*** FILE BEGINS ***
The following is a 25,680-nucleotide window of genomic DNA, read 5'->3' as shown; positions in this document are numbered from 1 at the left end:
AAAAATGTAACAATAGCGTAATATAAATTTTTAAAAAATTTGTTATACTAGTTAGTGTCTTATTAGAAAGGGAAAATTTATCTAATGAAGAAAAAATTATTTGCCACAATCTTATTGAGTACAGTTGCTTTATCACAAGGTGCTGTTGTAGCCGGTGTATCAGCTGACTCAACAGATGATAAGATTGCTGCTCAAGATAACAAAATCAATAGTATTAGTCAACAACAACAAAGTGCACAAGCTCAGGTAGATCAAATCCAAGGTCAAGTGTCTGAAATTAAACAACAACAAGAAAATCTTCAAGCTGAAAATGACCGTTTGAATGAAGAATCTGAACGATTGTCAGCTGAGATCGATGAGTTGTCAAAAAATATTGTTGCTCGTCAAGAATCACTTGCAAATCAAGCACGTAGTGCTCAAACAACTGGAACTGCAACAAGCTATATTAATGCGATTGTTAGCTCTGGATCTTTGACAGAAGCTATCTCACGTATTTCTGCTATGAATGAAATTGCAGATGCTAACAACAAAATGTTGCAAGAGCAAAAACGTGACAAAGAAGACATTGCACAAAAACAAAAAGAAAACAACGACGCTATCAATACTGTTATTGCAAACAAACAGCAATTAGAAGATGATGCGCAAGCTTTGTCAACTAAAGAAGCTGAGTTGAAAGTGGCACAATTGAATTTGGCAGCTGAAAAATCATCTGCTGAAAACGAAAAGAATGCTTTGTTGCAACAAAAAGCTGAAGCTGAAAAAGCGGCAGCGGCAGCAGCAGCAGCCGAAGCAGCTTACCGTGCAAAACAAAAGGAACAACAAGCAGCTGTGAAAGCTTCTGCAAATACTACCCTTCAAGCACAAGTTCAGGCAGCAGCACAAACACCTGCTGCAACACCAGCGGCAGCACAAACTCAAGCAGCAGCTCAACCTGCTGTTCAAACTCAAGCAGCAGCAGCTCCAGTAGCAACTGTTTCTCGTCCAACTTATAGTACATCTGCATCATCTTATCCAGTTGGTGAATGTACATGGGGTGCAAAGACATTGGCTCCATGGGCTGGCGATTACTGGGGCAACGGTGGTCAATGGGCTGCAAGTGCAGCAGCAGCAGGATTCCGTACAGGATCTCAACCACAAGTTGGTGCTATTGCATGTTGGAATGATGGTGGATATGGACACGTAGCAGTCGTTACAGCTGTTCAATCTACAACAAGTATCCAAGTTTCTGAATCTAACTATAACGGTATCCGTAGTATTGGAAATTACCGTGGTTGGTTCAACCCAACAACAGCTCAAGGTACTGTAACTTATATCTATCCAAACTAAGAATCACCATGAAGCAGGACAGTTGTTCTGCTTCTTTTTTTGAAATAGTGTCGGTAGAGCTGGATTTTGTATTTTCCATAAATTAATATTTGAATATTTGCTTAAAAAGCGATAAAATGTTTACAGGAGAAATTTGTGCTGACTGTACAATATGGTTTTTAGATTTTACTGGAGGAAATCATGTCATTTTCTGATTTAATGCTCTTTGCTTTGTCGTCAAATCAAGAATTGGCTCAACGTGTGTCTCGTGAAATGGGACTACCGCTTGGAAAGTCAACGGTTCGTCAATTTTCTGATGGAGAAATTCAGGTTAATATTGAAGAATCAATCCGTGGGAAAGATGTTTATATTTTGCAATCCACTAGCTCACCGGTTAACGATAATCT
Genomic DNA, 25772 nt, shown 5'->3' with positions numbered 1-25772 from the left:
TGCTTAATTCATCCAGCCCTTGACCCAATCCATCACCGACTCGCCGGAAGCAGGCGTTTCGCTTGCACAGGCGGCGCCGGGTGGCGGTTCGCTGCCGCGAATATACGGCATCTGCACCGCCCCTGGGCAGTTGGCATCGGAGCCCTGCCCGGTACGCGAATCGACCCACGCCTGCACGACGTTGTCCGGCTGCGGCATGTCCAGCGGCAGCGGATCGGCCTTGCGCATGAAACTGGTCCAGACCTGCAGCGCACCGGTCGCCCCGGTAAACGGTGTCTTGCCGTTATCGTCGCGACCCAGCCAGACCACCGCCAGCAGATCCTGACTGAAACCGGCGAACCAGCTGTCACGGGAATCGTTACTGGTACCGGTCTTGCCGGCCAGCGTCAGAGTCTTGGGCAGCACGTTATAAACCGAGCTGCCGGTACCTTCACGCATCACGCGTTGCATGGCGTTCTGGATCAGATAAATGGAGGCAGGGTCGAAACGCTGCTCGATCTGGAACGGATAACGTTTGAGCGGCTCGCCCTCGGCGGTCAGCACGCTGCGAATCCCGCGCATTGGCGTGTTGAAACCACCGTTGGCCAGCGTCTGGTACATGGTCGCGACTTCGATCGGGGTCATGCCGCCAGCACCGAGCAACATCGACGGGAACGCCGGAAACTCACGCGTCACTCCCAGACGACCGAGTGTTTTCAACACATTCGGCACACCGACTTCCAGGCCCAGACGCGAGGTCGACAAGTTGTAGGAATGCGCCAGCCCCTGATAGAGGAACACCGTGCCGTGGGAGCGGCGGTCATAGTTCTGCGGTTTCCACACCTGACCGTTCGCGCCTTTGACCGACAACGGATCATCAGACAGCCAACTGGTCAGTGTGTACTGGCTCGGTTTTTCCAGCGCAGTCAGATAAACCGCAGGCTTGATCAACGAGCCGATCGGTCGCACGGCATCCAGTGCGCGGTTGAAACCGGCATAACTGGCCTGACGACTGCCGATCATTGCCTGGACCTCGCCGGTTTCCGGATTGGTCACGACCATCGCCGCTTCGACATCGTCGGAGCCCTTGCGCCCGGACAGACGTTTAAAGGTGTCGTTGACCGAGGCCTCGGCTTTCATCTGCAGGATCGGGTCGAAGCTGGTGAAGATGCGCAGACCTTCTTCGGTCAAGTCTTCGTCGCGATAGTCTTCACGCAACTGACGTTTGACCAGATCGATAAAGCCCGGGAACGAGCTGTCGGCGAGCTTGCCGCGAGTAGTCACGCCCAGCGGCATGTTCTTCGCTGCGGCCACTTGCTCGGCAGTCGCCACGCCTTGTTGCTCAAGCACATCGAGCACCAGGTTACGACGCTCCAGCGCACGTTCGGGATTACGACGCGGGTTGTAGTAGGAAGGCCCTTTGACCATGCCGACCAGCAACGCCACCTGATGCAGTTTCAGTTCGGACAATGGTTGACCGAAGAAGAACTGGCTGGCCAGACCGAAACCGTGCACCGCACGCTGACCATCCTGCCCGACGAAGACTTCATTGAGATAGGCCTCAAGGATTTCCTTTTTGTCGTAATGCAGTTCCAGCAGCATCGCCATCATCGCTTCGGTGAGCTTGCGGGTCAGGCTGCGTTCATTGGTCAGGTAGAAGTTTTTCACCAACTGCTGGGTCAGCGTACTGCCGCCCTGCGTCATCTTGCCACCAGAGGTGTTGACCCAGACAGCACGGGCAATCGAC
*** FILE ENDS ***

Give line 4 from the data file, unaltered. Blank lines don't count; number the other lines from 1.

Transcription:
TGCTTAATTCATCCAGCCCTTGACCCAATCCATCACCGACTCGCCGGAAGCAGGCGTTTCGCTTGCACAGGCGGCGCCGGGTGGCGGTTCGCTGCCGCGAATATACGGCATCTGCACCGCCCCTGGGCAGTTGGCATCGGAGCCCTGCCCGGTACGCGAATCGACCCACGCCTGCACGACGTTGTCCGGCTGCGGCATGTCCAGCGGCAGCGGATCGGCCTTGCGCATGAAACTGGTCCAGACCTGCAGCGCACCGGTCGCCCCGGTAAACGGTGTCTTGCCGTTATCGTCGCGACCCAGCCAGACCACCGCCAGCAGATCCTGACTGAAACCGGCGAACCAGCTGTCACGGGAATCGTTACTGGTACCGGTCTTGCCGGCCAGCGTCAGAGTCTTGGGCAGCACGTTATAAACCGAGCTGCCGGTACCTTCACGCATCACGCGTTGCATGGCGTTCTGGATCAGATAAATGGAGGCAGGGTCGAAACGCTGCTCGATCTGGAACGGATAACGTTTGAGCGGCTCGCCCTCGGCGGTCAGCACGCTGCGAATCCCGCGCATTGGCGTGTTGAAACCACCGTTGGCCAGCGTCTGGTACATGGTCGCGACTTCGATCGGGGTCATGCCGCCAGCACCGAGCAACATCGACGGGAACGCCGGAAACTCACGCGTCACTCCCAGACGACCGAGTGTTTTCAACACATTCGGCACACCGACTTCCAGGCCCAGACGCGAGGTCGACAAGTTGTAGGAATGCGCCAGCCCCTGATAGAGGAACACCGTGCCGTGGGAGCGGCGGTCATAGTTCTGCGGTTTCCACACCTGACCGTTCGCGCCTTTGACCGACAACGGATCATCAGACAGCCAACTGGTCAGTGTGTACTGGCTCGGTTTTTCCAGCGCAGTCAGATAAACCGCAGGCTTGATCAACGAGCCGATCGGTCGCACGGCATCCAGTGCGCGGTTGAAACCGGCATAACTGGCCTGACGACTGCCGATCATTGCCTGGACCTCGCCGGTTTCCGGATTGGTCACGACCATCGCCGCTTCGACATCGTCGGAGCCCTTGCGCCCGGACAGACGTTTAAAGGTGTCGTTGACCGAGGCCTCGGCTTTCATCTGCAGGATCGGGTCGAAGCTGGTGAAGATGCGCAGACCTTCTTCGGTCAAGTCTTCGTCGCGATAGTCTTCACGCAACTGACGTTTGACCAGATCGATAAAGCCCGGGAACGAGCTGTCGGCGAGCTTGCCGCGAGTAGTCACGCCCAGCGGCATGTTCTTCGCTGCGGCCACTTGCTCGGCAGTCGCCACGCCTTGTTGCTCAAGCACATCGAGCACCAGGTTACGACGCTCCAGCGCACGTTCGGGATTACGACGCGGGTTGTAGTAGGAAGGCCCTTTGACCATGCCGACCAGCAACGCCACCTGATGCAGTTTCAGTTCGGACAATGGTTGACCGAAGAAGAACTGGCTGGCCAGACCGAAACCGTGCACCGCACGCTGACCATCCTGCCCGACGAAGACTTCATTGAGATAGGCCTCAAGGATTTCCTTTTTGTCGTAATGCAGTTCCAGCAGCATCGCCATCATCGCTTCGGTGAGCTTGCGGGTCAGGCTGCGTTCATTGGTCAGGTAGAAGTTTTTCACCAACTGCTGGGTCAGCGTACTGCCGCCCTGCGTCATCTTGCCACCAGAGGTGTTGACCCAGACAGCACGGGCAATCGAC